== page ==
I almost always agree with King Kaufman’s take on baseball, so I thought I’d quote this bit from his column after Barry Bonds’s record-breaking home run:
I’ve been thinking and writing for a while now that Bonds is getting a little bit of a raw deal, that he’s become the scapegoat for a whole era of drug abuse and cheating, that to dismiss his achievements as steroid- and human growth hormone-fueled is overly simplistic because we don’t know what effect drugs have on baseball performance and we don’t know which players and which pitchers were on the juice when.
But that doesn’t mean I — a home fan, after all — can enjoy this moment any more than most anybody else. I believe Bonds’ record is legitimate, that he really did hit all those home runs, that a lot of our reaction as a society to the steroid mess is in-the-moment hysteria — why aren’t we equally upset about amphetamines?
And Bonds’ record still feels somehow unreal to me. I’ve got an asterisk going.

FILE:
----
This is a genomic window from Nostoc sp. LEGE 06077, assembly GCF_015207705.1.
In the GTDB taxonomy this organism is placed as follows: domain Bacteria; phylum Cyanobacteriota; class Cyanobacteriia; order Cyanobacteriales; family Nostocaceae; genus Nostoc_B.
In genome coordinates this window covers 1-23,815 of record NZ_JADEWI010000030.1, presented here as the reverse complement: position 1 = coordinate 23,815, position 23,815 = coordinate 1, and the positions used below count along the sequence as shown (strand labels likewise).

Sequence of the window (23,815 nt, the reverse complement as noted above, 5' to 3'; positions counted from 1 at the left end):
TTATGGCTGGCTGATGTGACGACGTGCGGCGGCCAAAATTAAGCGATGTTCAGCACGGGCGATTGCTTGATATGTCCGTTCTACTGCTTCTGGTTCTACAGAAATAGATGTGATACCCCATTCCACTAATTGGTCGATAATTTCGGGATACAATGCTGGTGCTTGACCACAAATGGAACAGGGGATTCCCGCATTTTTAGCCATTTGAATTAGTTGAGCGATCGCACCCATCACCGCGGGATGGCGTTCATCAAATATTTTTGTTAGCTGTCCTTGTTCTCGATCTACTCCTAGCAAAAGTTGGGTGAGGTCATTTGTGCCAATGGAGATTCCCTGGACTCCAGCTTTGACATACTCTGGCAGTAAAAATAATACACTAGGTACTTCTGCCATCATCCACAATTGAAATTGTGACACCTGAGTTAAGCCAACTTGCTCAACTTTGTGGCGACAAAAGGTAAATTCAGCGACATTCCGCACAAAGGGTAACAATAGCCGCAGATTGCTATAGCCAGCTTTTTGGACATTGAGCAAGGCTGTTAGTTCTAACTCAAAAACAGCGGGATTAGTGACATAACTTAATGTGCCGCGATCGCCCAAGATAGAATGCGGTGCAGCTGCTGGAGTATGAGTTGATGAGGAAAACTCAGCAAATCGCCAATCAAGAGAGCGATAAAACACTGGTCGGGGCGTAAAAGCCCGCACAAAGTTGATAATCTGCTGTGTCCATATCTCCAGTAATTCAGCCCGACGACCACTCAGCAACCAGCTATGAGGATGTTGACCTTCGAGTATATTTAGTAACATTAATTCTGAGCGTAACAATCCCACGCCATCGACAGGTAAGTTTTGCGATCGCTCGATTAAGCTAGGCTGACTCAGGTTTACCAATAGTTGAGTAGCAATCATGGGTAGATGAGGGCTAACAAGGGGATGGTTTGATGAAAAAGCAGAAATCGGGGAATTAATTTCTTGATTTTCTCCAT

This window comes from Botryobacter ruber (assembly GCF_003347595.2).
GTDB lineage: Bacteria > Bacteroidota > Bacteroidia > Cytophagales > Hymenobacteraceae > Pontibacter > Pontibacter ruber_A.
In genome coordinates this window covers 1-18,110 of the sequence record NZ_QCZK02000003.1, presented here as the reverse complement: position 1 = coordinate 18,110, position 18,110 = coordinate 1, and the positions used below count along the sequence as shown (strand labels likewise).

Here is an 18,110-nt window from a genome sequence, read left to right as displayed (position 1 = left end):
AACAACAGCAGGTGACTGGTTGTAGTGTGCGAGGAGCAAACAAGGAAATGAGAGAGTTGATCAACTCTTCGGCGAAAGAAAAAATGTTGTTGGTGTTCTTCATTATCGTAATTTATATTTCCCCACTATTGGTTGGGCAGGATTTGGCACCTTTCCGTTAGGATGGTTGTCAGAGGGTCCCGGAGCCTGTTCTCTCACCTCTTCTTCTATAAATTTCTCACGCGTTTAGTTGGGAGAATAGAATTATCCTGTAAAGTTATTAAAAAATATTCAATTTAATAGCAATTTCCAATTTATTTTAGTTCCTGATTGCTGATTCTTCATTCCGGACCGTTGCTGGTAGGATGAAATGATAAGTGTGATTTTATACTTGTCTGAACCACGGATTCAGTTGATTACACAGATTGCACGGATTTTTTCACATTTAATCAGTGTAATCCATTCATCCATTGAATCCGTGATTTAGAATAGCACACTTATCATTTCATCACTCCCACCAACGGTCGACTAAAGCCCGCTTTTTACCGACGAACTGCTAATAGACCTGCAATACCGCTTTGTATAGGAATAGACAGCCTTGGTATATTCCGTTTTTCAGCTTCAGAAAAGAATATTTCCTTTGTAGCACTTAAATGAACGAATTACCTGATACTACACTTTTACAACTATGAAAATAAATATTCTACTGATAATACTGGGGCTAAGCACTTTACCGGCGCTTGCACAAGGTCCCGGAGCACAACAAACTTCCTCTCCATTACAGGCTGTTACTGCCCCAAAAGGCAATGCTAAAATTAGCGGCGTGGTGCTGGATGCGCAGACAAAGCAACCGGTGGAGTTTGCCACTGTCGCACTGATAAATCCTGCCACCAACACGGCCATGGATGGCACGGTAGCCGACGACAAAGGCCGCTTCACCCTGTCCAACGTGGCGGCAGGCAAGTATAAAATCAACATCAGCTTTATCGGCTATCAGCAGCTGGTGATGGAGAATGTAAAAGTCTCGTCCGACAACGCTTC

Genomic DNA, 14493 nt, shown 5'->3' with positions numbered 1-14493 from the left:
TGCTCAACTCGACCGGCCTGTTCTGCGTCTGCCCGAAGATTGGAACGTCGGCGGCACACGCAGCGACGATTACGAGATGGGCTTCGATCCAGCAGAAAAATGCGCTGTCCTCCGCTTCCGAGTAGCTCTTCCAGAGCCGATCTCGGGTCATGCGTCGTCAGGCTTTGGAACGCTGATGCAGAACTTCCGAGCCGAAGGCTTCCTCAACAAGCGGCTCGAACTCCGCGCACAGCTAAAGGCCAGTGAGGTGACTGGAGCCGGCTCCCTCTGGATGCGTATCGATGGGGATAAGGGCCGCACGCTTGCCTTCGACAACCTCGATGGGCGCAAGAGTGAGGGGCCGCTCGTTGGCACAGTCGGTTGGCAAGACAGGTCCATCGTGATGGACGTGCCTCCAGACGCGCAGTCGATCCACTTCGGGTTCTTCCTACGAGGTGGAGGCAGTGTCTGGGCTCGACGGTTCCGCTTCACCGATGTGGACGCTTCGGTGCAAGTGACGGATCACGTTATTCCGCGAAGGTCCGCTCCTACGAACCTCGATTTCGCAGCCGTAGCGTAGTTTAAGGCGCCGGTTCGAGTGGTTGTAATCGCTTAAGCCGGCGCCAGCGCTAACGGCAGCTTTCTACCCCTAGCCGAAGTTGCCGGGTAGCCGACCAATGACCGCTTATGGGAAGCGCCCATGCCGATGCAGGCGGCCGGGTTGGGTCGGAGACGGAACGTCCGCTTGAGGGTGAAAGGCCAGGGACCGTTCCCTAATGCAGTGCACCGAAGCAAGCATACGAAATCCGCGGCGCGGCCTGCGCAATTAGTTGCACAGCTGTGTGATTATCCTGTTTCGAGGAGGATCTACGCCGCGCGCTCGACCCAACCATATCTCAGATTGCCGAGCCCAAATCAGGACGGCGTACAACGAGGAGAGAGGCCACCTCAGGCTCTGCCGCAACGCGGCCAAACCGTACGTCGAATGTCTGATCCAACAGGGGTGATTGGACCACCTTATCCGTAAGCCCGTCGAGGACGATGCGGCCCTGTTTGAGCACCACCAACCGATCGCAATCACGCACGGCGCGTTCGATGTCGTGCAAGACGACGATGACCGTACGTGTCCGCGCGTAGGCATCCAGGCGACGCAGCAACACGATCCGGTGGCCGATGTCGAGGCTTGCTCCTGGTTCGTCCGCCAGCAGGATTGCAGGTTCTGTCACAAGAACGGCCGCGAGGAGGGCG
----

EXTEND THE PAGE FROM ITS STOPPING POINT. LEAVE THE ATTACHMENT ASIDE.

Bonds probably deserves all of the doubt and controversy around the home run chase; it certainly looks like he took steroids. But I can’t help but think that a big part of the anti-Bonds sentiment comes from the fact that he’s a (black) athlete with a bad attitude who hates to talk to the media. 756 home runs is an accomplishment, in some sense, no matter how he got there, and it’s a real shame for baseball that here we have a magical number that doesn’t quite seem as magic as the ones that came before it. (And this number isn’t unique in that. Quick, without looking it up, what’s the current single-season home run record?)
Of course, in seven years, this whole thing will be moot when A-Rod hits his 780th.